Points of Progress: Dozens of species saved from extinction
Conservation efforts have saved up to 48 bird and mammal species from extinction since a 1993 global agreement to protect biodiversity. Scientists at Newcastle University and BirdLife International analyzed a list of 17,046 species to identify which birds and mammals would likely have gone extinct without intervention. They concluded that extinction rates would have been three to four times higher, likely claiming the California condor, Iberian lynx, pygmy hog, and Puerto Rican Amazon parrot. Estimates show between 21 and 32 bird species have been saved through invasive species control, zoo conservation, and habitat protection, and between seven and 16 mammals have avoided extinction through legislation, introduction programs, and zoo collections.
Researchers say the study is a “glimmer of hope” for groups disheartened by the United Nations’ bleak Global Biodiversity Outlook report for the 2011-20 period. “We usually hear bad stories about the biodiversity crisis and there is no doubt that we are facing an unprecedented loss in biodiversity through human activity,” said Phil McGowan, a Newcastle University professor who co-led the study. “The loss of entire species can be stopped if there is sufficient will to do so.” (The Guardian)
Why We Wrote This
This is more than feel-good news. It's where the world is making concrete progress: a roundup of positive stories to inspire you.
1. United Kingdom
The 2020 Booker Prize shortlist is the most diverse it’s ever been, with four of the six finalists being writers of color. The list also includes several debut novelists, including Brandon Taylor and Avni Doshi. Diversity remains a persistent issue in the literary world, with recent surveys suggesting Black, Asian, and other ethnic minority staffers make up only 11% of the U.K.’s publishing industry. Established in 1969, the annual Booker Prize honors the best original English-language novel published in the United Kingdom. Winners receive £50,000 ($63,600).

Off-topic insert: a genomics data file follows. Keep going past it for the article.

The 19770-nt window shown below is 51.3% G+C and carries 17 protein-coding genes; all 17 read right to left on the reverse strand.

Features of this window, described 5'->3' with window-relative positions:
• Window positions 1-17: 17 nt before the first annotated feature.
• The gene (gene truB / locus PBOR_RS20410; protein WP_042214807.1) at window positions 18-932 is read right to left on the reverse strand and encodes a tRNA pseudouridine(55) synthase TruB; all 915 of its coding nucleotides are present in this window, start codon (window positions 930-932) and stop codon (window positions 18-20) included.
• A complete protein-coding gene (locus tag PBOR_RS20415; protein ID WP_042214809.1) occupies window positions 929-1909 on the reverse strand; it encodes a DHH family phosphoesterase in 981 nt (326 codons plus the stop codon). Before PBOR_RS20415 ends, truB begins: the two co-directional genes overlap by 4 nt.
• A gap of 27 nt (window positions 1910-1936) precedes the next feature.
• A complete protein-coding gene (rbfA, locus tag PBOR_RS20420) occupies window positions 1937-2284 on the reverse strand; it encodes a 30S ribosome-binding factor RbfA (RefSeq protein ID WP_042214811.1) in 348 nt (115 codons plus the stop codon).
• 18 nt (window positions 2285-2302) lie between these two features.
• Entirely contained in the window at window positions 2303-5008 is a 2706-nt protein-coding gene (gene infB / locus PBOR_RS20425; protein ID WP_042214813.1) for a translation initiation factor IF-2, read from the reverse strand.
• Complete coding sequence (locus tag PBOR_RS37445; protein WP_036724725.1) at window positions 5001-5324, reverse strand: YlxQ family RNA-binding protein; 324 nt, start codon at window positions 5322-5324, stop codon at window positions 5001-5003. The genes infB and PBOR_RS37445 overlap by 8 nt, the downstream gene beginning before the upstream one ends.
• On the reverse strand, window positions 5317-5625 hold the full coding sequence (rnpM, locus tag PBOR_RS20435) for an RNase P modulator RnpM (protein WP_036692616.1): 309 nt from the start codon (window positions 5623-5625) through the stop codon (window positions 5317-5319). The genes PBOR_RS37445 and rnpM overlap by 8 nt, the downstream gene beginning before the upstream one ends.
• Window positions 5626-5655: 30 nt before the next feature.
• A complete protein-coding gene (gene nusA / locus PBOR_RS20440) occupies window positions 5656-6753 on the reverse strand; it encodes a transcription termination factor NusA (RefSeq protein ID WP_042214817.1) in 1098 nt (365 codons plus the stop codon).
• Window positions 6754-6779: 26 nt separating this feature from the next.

Bernardine Evaristo, who won the 2019 Booker Prize for her book “Girl, Woman, Other,” tweeted about her excitement regarding the makeup of this year’s shortlist. “It’s all about who’s in the room and the value they place on different kinds of literature,” she wrote. “If you’re looking for fresh perspectives and narratives, surely you’re going to find it among the most underrepresented voices?” The ceremony for this year’s winner will take place on Oct. 27. (Bustle)
For the first time, former members of the FARC rebel group have apologized for kidnappings and other war crimes committed during Colombia’s decadeslong civil war. A 2016 peace agreement ended the violence, but until now, many ex-guerrillas have been reluctant to acknowledge their specific crimes. Eight top commanders of the now-disbanded group signed an apology, acknowledging the kidnappings were an “extremely grave mistake” and asking victims’ families for forgiveness. Experts say this is an important step forward in a long reconciliation process. Still, many in Colombia say the deal lets former guerrillas off lightly. All eight signatories are now part of the FARC political party, established in exchange for disarmament. A special court also offers ex-FARC members and other war criminals reduced sentences if they confess to their crimes upfront. “This is a big first step in the right direction,” said Kyle Johnson, co-founder of the Bogotá-based Conflict Responses Foundation. “But there’s still a long road ahead. A lot of victims want the truth, not just an apology.” (BBC, Vice)